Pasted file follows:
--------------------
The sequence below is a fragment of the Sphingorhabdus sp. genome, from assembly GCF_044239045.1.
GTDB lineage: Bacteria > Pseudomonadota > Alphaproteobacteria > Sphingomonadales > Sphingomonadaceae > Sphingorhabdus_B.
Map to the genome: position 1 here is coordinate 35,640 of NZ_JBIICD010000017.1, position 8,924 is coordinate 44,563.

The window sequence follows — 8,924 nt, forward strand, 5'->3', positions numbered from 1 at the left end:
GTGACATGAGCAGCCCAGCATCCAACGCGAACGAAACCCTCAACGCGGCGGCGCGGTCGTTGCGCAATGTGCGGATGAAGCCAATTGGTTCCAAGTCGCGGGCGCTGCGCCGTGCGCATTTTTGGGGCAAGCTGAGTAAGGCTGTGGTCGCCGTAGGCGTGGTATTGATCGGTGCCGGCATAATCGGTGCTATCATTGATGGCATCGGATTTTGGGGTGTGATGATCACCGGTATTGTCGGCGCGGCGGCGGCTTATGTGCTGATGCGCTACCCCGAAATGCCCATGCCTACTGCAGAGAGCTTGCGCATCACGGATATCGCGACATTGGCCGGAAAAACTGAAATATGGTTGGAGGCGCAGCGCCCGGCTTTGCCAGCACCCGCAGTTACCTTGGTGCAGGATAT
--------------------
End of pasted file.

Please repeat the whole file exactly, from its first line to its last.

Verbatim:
The sequence below is a fragment of the Sphingorhabdus sp. genome, from assembly GCF_044239045.1.
GTDB lineage: Bacteria > Pseudomonadota > Alphaproteobacteria > Sphingomonadales > Sphingomonadaceae > Sphingorhabdus_B.
Map to the genome: position 1 here is coordinate 35,640 of NZ_JBIICD010000017.1, position 8,924 is coordinate 44,563.

The window sequence follows — 8,924 nt, forward strand, 5'->3', positions numbered from 1 at the left end:
GTGACATGAGCAGCCCAGCATCCAACGCGAACGAAACCCTCAACGCGGCGGCGCGGTCGTTGCGCAATGTGCGGATGAAGCCAATTGGTTCCAAGTCGCGGGCGCTGCGCCGTGCGCATTTTTGGGGCAAGCTGAGTAAGGCTGTGGTCGCCGTAGGCGTGGTATTGATCGGTGCCGGCATAATCGGTGCTATCATTGATGGCATCGGATTTTGGGGTGTGATGATCACCGGTATTGTCGGCGCGGCGGCGGCTTATGTGCTGATGCGCTACCCCGAAATGCCCATGCCTACTGCAGAGAGCTTGCGCATCACGGATATCGCGACATTGGCCGGAAAAACTGAAATATGGTTGGAGGCGCAGCGCCCGGCTTTGCCAGCACCCGCAGTTACCTTGGTGCAGGATAT